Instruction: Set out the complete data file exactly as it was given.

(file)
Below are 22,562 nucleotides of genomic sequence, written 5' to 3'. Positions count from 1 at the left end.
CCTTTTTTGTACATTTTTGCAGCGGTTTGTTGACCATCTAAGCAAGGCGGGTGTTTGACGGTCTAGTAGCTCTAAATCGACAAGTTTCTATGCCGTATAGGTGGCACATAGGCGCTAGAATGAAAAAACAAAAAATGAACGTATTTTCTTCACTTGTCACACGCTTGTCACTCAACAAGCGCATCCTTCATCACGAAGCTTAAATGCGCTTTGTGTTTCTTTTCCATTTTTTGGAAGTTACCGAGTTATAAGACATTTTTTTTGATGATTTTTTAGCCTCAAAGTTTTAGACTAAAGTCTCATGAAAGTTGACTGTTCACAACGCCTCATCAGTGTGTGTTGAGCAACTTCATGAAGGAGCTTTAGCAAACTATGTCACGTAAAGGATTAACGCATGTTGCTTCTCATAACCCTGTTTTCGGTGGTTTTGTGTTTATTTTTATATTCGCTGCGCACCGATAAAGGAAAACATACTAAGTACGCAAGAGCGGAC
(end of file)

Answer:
Below are 22,562 nucleotides of genomic sequence, written 5' to 3'. Positions count from 1 at the left end.
CCTTTTTTGTACATTTTTGCAGCGGTTTGTTGACCATCTAAGCAAGGCGGGTGTTTGACGGTCTAGTAGCTCTAAATCGACAAGTTTCTATGCCGTATAGGTGGCACATAGGCGCTAGAATGAAAAAACAAAAAATGAACGTATTTTCTTCACTTGTCACACGCTTGTCACTCAACAAGCGCATCCTTCATCACGAAGCTTAAATGCGCTTTGTGTTTCTTTTCCATTTTTTGGAAGTTACCGAGTTATAAGACATTTTTTTTGATGATTTTTTAGCCTCAAAGTTTTAGACTAAAGTCTCATGAAAGTTGACTGTTCACAACGCCTCATCAGTGTGTGTTGAGCAACTTCATGAAGGAGCTTTAGCAAACTATGTCACGTAAAGGATTAACGCATGTTGCTTCTCATAACCCTGTTTTCGGTGGTTTTGTGTTTATTTTTATATTCGCTGCGCACCGATAAAGGAAAACATACTAAGTACGCAAGAGCGGAC